Well, it’s spring cleaning time here in Kansas. Letty has done her best to clean everything that holds still long enough. She had been saving ALL of the junk mail since last spring. Letty had two 18 gallon tubs of junk mail and office paper and dropped it at my feet saying “ I have been saving this (something in Spanish) for months, now get rid of this (something in Spanish only louder this time)!”
So, I started to shred everything, I didn’t have the courage to tell Letty that the white paper has been bleached and the ink may contain heavy metals that will kill the worms if used in a large quantity. I hate to throw away good garbage and besides, Letty does want to help, I couldn’t let her down by putting the paper in the trash.
The topic of this post is: How do I neutralize the potentially harmful properties of the office paper?
“Chlorine is used in pools and drinking water because it is a great disinfectant. It is able to kill bacteria and algae, among other things. Chlorine also makes a great stain remover, but not because of the chlorine itself. Natural stains (as well as dyes) produced by everything from mildew to grass come from chemical compounds called chromophores. Chromophores can absorb light at specific wavelengths and therefore cause colors. When chlorine reacts with water, it produces hydrochloric acid and atomic oxygen. The oxygen reacts easily with the chromophores to eliminate the portion of its structure that causes the color.”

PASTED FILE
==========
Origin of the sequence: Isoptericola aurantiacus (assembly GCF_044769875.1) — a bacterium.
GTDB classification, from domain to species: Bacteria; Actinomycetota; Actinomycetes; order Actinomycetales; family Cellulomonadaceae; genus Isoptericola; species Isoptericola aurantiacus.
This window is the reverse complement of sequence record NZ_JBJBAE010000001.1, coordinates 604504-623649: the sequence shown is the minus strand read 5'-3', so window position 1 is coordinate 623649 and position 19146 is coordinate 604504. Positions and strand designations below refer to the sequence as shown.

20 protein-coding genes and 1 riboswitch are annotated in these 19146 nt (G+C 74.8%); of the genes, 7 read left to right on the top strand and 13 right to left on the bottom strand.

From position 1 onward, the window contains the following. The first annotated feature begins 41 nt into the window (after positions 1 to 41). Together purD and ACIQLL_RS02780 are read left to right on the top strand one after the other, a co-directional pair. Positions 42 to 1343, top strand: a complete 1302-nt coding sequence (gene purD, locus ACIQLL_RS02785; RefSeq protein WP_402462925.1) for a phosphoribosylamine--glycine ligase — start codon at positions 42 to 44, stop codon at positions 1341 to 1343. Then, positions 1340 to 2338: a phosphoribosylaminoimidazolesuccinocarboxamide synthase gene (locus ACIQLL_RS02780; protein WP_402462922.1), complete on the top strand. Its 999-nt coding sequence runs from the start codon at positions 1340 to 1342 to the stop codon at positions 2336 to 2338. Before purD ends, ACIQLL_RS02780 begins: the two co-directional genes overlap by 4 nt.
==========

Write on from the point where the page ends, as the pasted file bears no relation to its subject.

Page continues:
~ Excerpt from: http://www.howstuffworks.com/question189.htm
Wow! I didn’t know that, so what does a simple guy like myself do?
I decided I would try sodium thiosulphate.
It seems that “The thiosulfate anion is tetrahedral in shape and is notionally derived by replacing one of the oxygen atoms by a sulfur atom in a sulfate anion. The S-S distance indicates a single bond, implying that the sulfur bears significant negative charge and the S-O interactions have more double bond character. The first protonation of thiosulfate occurs at sulfur“. (I did a cut and paste job on this quote, I thought it sounded real techy).
No problem. All I have to do is replace an oxygen atom.
This stuff is sold at Wally World, it is called fish tank DECHLORINATOR. Cost me $5.00 to treat a couple thousand gallons of water.
I put the shredded paper in an 18 gallon tub and fill it up with the water and 10ml of dechlorinator. I mixed that around a little bit, let it sit for a few hours, then drained and let it sit for 3 days. I then took a giant handful of the paper and mixed in with one of my project bins with about 1000 worms in it, if the worms die, they die in the name of science. The project bin also has horse manure in it.
This is the product I used.
The bin of treated paper.
The project bin.
Close up of project bin.
Close up some worms.
These plants have had the treated paper in them for a week.
Close up of the plant with the bedding and some leaf mulch.
I planted these about 6 weeks ago, the plant on the right I set up as a worm bin.
It has 500 worms in it, a layer of horse manure, and a layer of the treated paper. I put the paper on about a week ago.
Top view of worm bin/plant.
After a week, the worms are fat and juicy, no bugs, no migration, no smell. I think I can call this a success so, I went a little further as these photos show.
If this project stands the test of time, that is even more trash diverted from the landfill.
‘Mark from Kansas’ is an avid vermicomposter from…well…Kansas, and contributing author here at Red Worm Composting. When he is not tending to his OSCR worm bin, Mark also enjoys spending time with his wife Letty (who also doubles as his trusty vermicomposting assistant) and picking petunias (ok, Bentley just made that last bit up).